Natto intake frequency

547

Bacillaceae

<0.001

0.36

0.05 ± 0.03

25.2

Combinations showing significant correlation (P < 0.001 and |τ| > 0.2) were listed

Correlations between BMI and bowel movement frequency or abundance of the three bacterial families correlated with bowel movement frequency

Although bowel movement frequency in lean (BMI < 25, n = 425) and in obese (BMI > 30, n = 13) subjects was comparable, the abundances of the three bacterial families correlated with bowel movement frequency were significantly higher in lean subjects than in obese subjects (Christensenellaceae and Mogibacteriaceae, P < 0.01; Rikenellaceae, P < 0.05). The prevalence of Christensenellaceae was also significantly higher in lean subjects than in obese patients (P < 0.05) (Table 9).
Table 9

Bowel movement frequency and correlated bacterial families in lean and obese subjects

 

Questionnaire score (Mean ± SD) or abundance (Mean% ± SD)

Prevalence (%)

Lean group (BMI < 25)

(n = 425)

Obese group (BMI > 30)

(n = 13)

Significance

Lean group (BMI < 25)

(n = 425)

Obese group (BMI > 30)

(n = 13)

Significance

Bowel movement frequency

3.53 ± 0.77

3.54 ± 0.78

NS

-

-

-

Christensenellaceae

0.77 ± 2.14

0.01 ± 0.004

**

59.3

23.1

*

Mogibacteriaceae

0.23 ± 0.29

0.06 ± 0.05

**

84.7

69.2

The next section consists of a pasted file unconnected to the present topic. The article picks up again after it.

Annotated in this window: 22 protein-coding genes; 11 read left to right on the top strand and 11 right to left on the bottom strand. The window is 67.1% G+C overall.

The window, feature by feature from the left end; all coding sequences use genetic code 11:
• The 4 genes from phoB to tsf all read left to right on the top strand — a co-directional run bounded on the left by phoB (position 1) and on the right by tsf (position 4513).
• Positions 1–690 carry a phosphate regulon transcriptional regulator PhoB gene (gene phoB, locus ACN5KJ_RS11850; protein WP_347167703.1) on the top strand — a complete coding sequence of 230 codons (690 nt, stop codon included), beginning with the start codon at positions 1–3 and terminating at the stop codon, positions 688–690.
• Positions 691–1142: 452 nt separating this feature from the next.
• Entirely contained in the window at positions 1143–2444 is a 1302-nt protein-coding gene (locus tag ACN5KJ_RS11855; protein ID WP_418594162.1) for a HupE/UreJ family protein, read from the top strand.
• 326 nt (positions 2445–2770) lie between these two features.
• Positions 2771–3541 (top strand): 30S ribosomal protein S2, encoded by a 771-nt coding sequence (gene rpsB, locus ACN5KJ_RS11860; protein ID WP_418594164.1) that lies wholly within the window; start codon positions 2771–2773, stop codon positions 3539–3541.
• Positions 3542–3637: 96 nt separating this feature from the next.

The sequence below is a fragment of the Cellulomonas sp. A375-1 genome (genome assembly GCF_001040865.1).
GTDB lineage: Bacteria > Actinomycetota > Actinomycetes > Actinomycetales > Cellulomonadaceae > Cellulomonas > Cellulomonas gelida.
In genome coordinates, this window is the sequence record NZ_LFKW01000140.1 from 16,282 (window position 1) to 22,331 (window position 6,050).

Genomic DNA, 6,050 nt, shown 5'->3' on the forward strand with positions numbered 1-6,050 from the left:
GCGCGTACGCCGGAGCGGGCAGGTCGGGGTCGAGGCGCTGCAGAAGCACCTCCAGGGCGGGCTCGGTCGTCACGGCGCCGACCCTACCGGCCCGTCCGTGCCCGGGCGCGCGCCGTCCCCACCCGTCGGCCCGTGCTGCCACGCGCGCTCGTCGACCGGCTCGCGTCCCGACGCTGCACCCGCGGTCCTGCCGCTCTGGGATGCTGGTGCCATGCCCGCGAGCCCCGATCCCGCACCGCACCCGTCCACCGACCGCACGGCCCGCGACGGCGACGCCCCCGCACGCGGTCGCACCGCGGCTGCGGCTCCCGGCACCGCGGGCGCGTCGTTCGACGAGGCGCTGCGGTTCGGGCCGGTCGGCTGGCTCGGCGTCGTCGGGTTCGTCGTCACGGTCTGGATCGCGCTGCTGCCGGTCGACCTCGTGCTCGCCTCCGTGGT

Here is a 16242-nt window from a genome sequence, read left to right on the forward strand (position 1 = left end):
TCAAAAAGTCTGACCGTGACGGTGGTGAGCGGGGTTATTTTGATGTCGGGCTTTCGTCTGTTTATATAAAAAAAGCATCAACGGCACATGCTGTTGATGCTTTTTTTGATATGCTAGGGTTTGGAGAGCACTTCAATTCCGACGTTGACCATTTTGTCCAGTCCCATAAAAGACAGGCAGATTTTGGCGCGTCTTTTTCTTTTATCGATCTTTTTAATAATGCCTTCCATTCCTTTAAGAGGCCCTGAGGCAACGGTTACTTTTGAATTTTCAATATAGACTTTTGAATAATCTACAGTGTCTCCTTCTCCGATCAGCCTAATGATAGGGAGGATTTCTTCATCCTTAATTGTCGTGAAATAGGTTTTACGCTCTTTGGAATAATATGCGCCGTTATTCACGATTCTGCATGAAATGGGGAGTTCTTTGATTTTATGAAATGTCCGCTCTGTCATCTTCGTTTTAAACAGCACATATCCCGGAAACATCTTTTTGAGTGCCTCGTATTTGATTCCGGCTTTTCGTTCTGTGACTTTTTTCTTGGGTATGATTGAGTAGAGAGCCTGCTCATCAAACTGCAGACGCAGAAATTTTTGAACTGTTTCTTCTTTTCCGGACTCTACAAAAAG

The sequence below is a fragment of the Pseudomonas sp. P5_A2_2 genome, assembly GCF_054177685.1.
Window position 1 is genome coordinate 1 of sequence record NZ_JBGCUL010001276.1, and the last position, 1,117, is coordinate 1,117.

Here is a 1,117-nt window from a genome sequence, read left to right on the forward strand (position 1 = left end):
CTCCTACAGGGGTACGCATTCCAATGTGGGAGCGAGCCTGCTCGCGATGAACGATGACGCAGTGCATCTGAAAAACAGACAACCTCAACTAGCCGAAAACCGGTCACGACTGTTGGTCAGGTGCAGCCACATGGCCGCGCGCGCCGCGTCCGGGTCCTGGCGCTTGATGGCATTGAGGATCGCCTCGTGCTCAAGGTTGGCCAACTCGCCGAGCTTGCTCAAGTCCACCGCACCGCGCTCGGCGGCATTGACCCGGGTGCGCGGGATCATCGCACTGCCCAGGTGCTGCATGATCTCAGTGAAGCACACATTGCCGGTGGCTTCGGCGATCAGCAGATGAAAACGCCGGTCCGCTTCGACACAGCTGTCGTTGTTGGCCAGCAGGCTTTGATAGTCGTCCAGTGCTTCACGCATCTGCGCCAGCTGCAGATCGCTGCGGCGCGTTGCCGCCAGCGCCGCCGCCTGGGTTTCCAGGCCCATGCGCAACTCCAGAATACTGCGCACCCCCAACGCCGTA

NS

Rikenellaceae

1.77 ± 1.86

0.90 ± 0.96

*

91.5

84.6

NS

NS: P ≥ 0.05, *: P < 0.05, **: P < 0.01

Discussion

Microbial diversity in the fecal microbiota

In the biplot analysis based on the bacterial family composition of the fecal microbiota, the location of the plots in the PC1–PC2 dimension was affected mainly by the abundances of Prevotellaceae, Bacteroidaceae, Lachnospiraceae, and Ruminococcaceae, which are the same families that were found to be driving the enterotypes identified in a previous study [5] (Fig. 2a). Furthermore, no distinct clusters were found in the data from the whole subjects (Table 5 and Fig. 3a), which is consistent with previous studies [23, 28]. This suggests that the more sample data is used, the less distinct the enterotype partitioning becomes.

Association between area of residence and the bacterial composition of the fecal microbiota

No distinct clusters were found for area of residence in the heatmap of bacterial family composition (Fig. 1) or in the biplots of the PC1–PC2 dimension (Fig. 2b). Furthermore, differences were found for the abundances of only six bacterial families between only two of the seven regions (Table 2 and Additional file 1: Table S5), suggesting that area of residence does not strongly affect the composition of the fecal microbiota in the healthy adults living in Japan. Therefore, the dietary habits and daily routines that are common in the various regions of Japan today (Additional file 1: Table S9) are not sufficiently distinct as to lead to clear microbial diversity in the gut, which is in contrast to the current situation in Thailand [14] and Mongolia [10].

Cluster analysis based on bacterial family composition and gender